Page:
Take A Character Cruise
ship*This activity is an adaptation of a CEP Promising Practice award given to Bayless Elementary in St. Louis, MO. We thank them for the idea!
If you’d like a creative way to review school routines and responsibilities after a break, why not take your students on a Character Cruise? With your book buddies or in pairs within your class, grab a clipboard and set sail with the attached handout and a few crayons. As you cruise to the five ports of call on the itinerary, have students splash some color on the squares as they explain to their travel buddy what it looks like, sounds like, and feels like to be doing the behavior shown in each square. Encourage younger students to color it in an A/B pattern while older students can develop a fun, festive pattern of their own.

You’ll notice a few blank squares; brainstorm what other behaviors might be important at that spot and have students draw an additional picture. For a creative twist, post a tour guide at each stop to stamp the edges of their passport handouts. Upon returning to the classroom, post their completed sheets around the room (or on their desks) as a visual reminder of their responsibilities as they travel from their classroom and dock at these ports of call. From older students, find out what additional destinations they could add to their passports (like the library, the nature center, the computer lab) and have them add another column or two.

Taming The Testing Tiger

testingReady or not, here they come: Those state-mandated tests. We’ve been preparing our third graders since they arrived at Westwood for a two-day snapshot of what they know and what they can figure out in Reading and Math. As they progress through their school career, they’ll also be tested on Writing, Science, and Social Studies. Wow, that’s a LOT of testing. And for some students, that will translate into a LOT of stressing.

Of the many test-taking resources out there, I’ve found Tyler Tames The Testing Tiger by Janet Bender to be an effective tool to use with those students who are exhibiting fear or anxiety about the test. Tyler’s story is just so real. He shows up on test day and everything is changed around. The desks have been moved and things on the classroom walls have been covered up. Not only is the setting different but his teacher seems different, too, and Tyler starts to stress. His palms sweat, his face turns red, and his stomach turns with butterflies. What ever will he do? This treasure is full of coaching tips and strategies that help Tyler help himself through the testing jitters. Do yourself a favor and add this one to your collection.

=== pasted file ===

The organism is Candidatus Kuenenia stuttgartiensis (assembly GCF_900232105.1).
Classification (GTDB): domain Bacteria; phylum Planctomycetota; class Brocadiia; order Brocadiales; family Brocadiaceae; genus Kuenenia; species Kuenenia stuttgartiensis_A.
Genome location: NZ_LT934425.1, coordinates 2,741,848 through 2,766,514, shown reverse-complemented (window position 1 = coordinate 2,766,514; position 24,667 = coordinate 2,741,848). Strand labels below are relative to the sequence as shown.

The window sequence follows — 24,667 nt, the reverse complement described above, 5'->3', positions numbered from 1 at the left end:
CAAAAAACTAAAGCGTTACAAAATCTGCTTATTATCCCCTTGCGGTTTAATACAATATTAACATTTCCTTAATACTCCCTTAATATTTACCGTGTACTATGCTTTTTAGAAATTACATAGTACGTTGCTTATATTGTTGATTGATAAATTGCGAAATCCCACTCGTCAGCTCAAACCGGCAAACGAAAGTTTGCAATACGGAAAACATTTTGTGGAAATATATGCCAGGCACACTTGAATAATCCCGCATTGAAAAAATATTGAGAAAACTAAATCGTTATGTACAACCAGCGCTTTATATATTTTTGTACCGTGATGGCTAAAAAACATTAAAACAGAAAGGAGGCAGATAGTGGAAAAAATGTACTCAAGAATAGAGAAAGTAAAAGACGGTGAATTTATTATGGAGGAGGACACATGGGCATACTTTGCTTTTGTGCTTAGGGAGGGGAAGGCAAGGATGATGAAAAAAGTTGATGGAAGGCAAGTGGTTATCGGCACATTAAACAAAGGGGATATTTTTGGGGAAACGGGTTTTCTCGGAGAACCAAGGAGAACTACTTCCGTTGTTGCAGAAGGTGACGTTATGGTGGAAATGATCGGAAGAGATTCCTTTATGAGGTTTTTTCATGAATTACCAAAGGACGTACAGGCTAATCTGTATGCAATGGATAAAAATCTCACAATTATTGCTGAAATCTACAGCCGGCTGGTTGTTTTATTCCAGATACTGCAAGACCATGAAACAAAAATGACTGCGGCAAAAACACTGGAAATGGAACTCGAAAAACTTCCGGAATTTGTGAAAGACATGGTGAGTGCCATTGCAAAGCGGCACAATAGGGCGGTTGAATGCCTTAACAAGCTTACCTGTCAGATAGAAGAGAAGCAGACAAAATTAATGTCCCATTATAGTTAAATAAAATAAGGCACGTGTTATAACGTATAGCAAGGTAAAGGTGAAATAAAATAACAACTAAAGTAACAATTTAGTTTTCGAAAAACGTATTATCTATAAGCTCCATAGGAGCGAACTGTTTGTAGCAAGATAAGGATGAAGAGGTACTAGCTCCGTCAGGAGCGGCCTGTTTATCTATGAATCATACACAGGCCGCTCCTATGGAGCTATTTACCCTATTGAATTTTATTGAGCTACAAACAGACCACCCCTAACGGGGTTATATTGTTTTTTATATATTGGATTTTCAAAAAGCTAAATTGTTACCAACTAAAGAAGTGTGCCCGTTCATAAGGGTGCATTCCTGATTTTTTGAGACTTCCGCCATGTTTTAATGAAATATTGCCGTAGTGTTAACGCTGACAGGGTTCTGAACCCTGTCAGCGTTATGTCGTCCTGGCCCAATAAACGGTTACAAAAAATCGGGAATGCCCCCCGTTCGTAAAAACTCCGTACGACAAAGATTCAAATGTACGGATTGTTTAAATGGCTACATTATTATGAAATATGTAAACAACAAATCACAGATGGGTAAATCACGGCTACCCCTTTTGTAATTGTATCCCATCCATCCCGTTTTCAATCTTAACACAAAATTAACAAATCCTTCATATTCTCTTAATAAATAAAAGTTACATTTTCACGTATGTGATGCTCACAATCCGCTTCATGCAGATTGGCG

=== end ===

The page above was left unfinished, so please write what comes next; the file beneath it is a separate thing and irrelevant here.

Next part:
Then click here to read a Really Good Stuff post about turning test taking into a genre and integrating it into your regular routine.

Responsibility Matters

cookIn the new Julia Cook book, The Worst Day of My Life Ever, RJ figures out the hard way that choices have consequences. After a series of problems caused by his mistakes, RJ learns the skill of listening and following directions from his mom. The book includes tips for teaching children how to listen, pay attention, and follow instructions and is tied to the social skills taught in the Boys Town Education Model.

With their brightly-colored illustrations, Julia’s books are always so engaging. I think you’ll have fun reading this one aloud, but make sure to pause periodically to allow students to reflect with RJ about what he could have controlled before the consequences occurred. How did the gum get into his hair? Why did he get a zero on his math homework? What could he have done differently to avoid losing time at recess? What went wrong at the soccer game and in the kitchen? Encourage students to talk about a time when they made a bad choice and had to suffer some unpleasant consequences. What did they change so it didn’t happen again and how did that feel?

Staying In Control

chickenThe responsibility pillar asks us to use self-control, something that the impetuous young chick in Interrupting Chicken, by David Ezra Stein, just can’t do.

It’s time for a tuck-in and Papa is trying to read little chicken a bedtime story, but it isn’t going well. As soon as the story begins, the young chicken interrupts to hilariously insert herself into the story and prevent trouble. Chicken has a heart for trying to help the characters in the story and she cannot be contained!

Her interrupting spoils three classic tales (The Chicken Little scene is my favorite!) when an exhausted Papa asks his little darling to craft her own tale. The tables turn and Papa interrupts chicken’s story with a loud snore.